Planning for 2021 may feel like a daunting task. Your team is working remotely, and 2020 has thrown a wrench in your strategic plans. Is it possible to be successful this year? Absolutely, if you focus on your people, remain adaptable, and embrace a growth mindset.

1. Focus On People

Business has always been about people, and 2020 was no different. In many industries, employees were empowered by the flexibility remote work provided. Where and how people work has changed dramatically over the last few months. As you plan for 2021, consider remote work arrangements a top perk for in your retention and recruitment efforts.

While remote work opportunities have a lot of upside, they also present challenges including fatigue and fragmentation. It can be difficult to find ways to motivate team members while they’re physically disconnected. Make sure your leadership team is deploying strategies for keeping your workforce engaged and inspired. This may include remote social outings and finding opportunities to celebrate shared successes.

2. Remain Adaptable

2020 has not been a typical year in any sense. This is especially true for entrepreneurs and business owners. Some organizations experienced rapid growth in 2020, while others struggled to overcome daunting challenges. In either case, using 2020 data to budget for 2021 may be misguided.

Consider reframing how you approach your 2021 budget. Plan for the long-term but focus on short-term objectives. Toss out rigid goals and benchmarks and embrace a more flexible approach. Build in the ability to take advantage of emerging opportunities and adapt to changing external forces. Acting quickly on an opportunity where your competitors may hesitate could help you capture market share.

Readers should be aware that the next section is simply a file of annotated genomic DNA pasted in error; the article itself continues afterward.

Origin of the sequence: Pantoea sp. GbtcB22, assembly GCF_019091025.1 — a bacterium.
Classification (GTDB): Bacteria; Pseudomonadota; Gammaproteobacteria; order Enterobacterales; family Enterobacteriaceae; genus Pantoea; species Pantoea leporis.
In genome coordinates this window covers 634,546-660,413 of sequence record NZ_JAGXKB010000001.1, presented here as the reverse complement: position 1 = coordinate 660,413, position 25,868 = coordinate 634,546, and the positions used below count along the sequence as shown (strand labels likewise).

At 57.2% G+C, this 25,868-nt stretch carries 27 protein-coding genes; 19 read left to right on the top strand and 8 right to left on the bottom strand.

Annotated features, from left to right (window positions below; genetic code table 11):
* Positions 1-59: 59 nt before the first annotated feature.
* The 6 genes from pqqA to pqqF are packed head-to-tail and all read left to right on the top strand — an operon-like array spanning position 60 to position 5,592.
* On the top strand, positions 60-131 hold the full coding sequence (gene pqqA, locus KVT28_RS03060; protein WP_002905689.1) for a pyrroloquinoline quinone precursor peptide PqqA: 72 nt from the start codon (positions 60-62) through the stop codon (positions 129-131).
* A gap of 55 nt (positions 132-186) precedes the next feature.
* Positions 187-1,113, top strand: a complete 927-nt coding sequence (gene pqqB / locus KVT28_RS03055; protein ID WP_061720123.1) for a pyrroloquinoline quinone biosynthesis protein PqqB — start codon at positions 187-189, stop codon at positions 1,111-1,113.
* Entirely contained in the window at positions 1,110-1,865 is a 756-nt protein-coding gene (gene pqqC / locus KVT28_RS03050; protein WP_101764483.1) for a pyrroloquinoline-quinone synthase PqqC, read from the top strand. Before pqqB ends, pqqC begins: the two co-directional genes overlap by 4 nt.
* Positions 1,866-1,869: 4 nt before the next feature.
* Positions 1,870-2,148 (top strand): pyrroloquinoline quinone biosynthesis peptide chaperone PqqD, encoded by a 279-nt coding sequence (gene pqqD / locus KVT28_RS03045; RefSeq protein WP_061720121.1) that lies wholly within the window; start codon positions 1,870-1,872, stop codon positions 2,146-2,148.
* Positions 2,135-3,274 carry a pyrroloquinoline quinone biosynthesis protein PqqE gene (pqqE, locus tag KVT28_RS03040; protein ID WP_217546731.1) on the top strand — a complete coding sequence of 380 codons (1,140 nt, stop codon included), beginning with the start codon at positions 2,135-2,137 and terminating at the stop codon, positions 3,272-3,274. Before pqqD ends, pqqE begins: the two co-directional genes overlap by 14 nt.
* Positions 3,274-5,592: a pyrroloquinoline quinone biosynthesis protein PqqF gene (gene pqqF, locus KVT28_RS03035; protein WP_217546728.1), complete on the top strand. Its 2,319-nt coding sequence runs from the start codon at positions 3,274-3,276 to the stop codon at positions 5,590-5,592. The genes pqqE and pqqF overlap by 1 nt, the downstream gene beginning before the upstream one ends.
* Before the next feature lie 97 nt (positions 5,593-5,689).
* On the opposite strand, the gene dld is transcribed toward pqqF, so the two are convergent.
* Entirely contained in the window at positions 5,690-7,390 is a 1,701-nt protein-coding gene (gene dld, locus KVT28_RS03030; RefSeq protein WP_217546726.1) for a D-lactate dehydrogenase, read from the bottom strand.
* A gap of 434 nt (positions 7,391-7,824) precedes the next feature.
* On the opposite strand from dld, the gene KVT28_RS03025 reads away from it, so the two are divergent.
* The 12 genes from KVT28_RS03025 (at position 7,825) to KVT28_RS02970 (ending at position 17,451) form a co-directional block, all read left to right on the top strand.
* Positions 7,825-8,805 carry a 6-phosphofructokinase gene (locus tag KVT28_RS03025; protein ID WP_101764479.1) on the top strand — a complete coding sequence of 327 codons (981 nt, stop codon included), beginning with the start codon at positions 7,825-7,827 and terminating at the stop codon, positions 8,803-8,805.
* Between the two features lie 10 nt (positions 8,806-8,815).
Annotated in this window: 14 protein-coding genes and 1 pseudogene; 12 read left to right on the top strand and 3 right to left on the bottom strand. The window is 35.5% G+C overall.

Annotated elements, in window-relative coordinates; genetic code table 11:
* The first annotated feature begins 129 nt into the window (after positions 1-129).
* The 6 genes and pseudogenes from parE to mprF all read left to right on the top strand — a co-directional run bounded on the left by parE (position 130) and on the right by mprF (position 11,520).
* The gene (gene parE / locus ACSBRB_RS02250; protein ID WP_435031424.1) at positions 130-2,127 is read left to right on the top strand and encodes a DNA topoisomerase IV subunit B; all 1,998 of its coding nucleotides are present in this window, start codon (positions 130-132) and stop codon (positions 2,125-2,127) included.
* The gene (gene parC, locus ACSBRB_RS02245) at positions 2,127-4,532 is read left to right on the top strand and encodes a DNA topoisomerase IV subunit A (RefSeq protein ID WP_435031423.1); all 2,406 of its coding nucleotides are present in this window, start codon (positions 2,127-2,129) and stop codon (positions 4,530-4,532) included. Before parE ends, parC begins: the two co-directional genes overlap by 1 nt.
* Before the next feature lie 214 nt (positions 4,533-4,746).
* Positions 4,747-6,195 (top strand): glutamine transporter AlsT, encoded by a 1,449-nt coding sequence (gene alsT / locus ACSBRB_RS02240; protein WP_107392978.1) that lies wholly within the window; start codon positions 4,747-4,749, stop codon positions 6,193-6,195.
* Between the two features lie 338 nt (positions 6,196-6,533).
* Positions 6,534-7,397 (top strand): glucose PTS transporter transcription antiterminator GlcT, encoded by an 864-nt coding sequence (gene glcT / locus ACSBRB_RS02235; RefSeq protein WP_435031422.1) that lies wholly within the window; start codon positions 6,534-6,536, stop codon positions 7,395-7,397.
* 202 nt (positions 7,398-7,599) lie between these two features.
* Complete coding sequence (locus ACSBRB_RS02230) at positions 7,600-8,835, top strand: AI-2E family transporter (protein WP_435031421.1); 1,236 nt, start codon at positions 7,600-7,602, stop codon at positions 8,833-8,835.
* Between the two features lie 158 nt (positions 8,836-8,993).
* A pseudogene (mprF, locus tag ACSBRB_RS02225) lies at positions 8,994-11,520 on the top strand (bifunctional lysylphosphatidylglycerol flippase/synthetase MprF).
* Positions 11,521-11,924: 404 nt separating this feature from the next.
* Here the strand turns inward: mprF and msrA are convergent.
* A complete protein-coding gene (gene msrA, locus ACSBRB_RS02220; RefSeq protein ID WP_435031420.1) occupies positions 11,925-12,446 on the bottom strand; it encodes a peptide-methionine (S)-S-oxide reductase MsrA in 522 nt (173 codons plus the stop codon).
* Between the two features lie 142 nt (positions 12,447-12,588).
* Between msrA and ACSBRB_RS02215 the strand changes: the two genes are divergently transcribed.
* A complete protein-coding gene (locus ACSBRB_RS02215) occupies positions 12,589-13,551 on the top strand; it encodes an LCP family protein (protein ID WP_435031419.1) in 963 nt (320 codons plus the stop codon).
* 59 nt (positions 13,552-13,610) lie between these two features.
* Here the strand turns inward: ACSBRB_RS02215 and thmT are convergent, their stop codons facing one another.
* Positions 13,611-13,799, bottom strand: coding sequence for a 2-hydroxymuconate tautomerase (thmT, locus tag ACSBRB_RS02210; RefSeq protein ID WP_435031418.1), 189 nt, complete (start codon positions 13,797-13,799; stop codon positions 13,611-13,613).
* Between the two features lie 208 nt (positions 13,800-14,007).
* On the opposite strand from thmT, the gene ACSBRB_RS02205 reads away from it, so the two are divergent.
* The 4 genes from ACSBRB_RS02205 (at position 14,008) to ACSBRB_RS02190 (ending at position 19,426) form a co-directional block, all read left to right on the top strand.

3. Embrace Growth

For companies that have the desire and ability to pursue new business, opportunities will abound in 2021. Cultivate a growth mindset at all levels within your organization. Focus on small gains and avoid becoming distracted by the fluctuations in the larger economy. Consider building formal or informal partnerships with other business leaders you trust. Meeting regularly to share insights will help you find solutions to your challenges.

2021 will reward executives who pursue an aggressive growth strategy. Small businesses have the competitive advantage of being able to fail fast and adjust without being bogged down by bureaucracy. Pour energy into your people, remain adaptable, and embrace growth and 2021 will be a banner year.

Looking for help pursuing new opportunities in 2021? Let’s have a conversation about how we can work together to grow your business.

On January 6, 2021, the U.S. Small Business Administration released initial details and guidelines for the updated Paycheck Protection Program (PPP) Second Draw Loans. The full text of the guidelines can be found here. Second Draw Loans will be made to borrowers who already received loans in round one of the 2020 PPP process.

Final guidance has been issued, but the application has not yet been made available and banks will not be able to enter applications until January 13th at the earliest. We are monitoring for the application to be released and will make it available when the SBA publishes the document.

Below are some notable parameters we’re aware at this stage:

  • Maximum loan size for this round is $2 million.
  • Business may have no more than 300 employees
  • Business demonstrated a reduction in gross receipts of at least 25 percent in any quarter in 2020 relative to the same quarter of 2019.
    • Revenue reduction can also be the full calendar year of 2020 vs 2019.
  • Payroll is 2.5x of the average payroll based off one of the following:
    • 2019 calendar year,
    • 2020 calendar year, or
    • past 12 months
  • Businesses classified in NAICS code 72 (generally, accommodation and food services) will be eligible to receive 3.5x of their average payroll.
  • Applicants must have utilized the full amount of their 2020 PPP loan on or before the expected date of the second draw PPP loan is disbursed.
  • All applicants must submit documentation to substantiate a revenue reduction of 25% or more (i.e. tax forms, financial statements).
    • Loans under $150,000 do not require this documentation at the time of application but will be required for forgiveness.
  • Payroll documentation required in the first draw will be the same for second draw loans.

We’ll continue to share updates as they become available. If you have any questions, please reach out to your Relationship Manager to help you navigate the process.